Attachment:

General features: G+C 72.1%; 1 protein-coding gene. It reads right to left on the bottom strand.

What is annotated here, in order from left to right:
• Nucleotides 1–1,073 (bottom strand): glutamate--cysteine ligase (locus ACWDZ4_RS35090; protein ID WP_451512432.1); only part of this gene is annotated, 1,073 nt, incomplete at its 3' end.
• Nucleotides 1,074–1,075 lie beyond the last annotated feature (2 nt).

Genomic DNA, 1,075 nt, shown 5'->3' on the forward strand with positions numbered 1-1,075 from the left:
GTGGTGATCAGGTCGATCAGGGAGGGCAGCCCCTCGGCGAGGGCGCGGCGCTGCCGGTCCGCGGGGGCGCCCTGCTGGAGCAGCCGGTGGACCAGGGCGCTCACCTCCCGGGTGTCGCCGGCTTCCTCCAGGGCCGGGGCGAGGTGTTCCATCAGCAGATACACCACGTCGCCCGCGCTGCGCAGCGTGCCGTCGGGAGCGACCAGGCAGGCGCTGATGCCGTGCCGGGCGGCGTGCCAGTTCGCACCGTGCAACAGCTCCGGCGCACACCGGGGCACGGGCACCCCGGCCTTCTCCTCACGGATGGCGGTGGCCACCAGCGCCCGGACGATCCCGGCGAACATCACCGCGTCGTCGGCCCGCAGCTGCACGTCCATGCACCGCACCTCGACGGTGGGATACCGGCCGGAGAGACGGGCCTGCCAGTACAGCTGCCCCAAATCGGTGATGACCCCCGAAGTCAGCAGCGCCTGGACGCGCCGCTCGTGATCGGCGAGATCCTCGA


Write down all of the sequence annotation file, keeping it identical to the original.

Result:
General features: G+C 72.1%; 1 protein-coding gene. It reads right to left on the bottom strand.

What is annotated here, in order from left to right:
• Nucleotides 1–1,073 (bottom strand): glutamate--cysteine ligase (locus ACWDZ4_RS35090; protein ID WP_451512432.1); only part of this gene is annotated, 1,073 nt, incomplete at its 3' end.
• Nucleotides 1,074–1,075 lie beyond the last annotated feature (2 nt).

Genomic DNA, 1,075 nt, shown 5'->3' on the forward strand with positions numbered 1-1,075 from the left:
GTGGTGATCAGGTCGATCAGGGAGGGCAGCCCCTCGGCGAGGGCGCGGCGCTGCCGGTCCGCGGGGGCGCCCTGCTGGAGCAGCCGGTGGACCAGGGCGCTCACCTCCCGGGTGTCGCCGGCTTCCTCCAGGGCCGGGGCGAGGTGTTCCATCAGCAGATACACCACGTCGCCCGCGCTGCGCAGCGTGCCGTCGGGAGCGACCAGGCAGGCGCTGATGCCGTGCCGGGCGGCGTGCCAGTTCGCACCGTGCAACAGCTCCGGCGCACACCGGGGCACGGGCACCCCGGCCTTCTCCTCACGGATGGCGGTGGCCACCAGCGCCCGGACGATCCCGGCGAACATCACCGCGTCGTCGGCCCGCAGCTGCACGTCCATGCACCGCACCTCGACGGTGGGATACCGGCCGGAGAGACGGGCCTGCCAGTACAGCTGCCCCAAATCGGTGATGACCCCCGAAGTCAGCAGCGCCTGGACGCGCCGCTCGTGATCGGCGAGATCCTCGA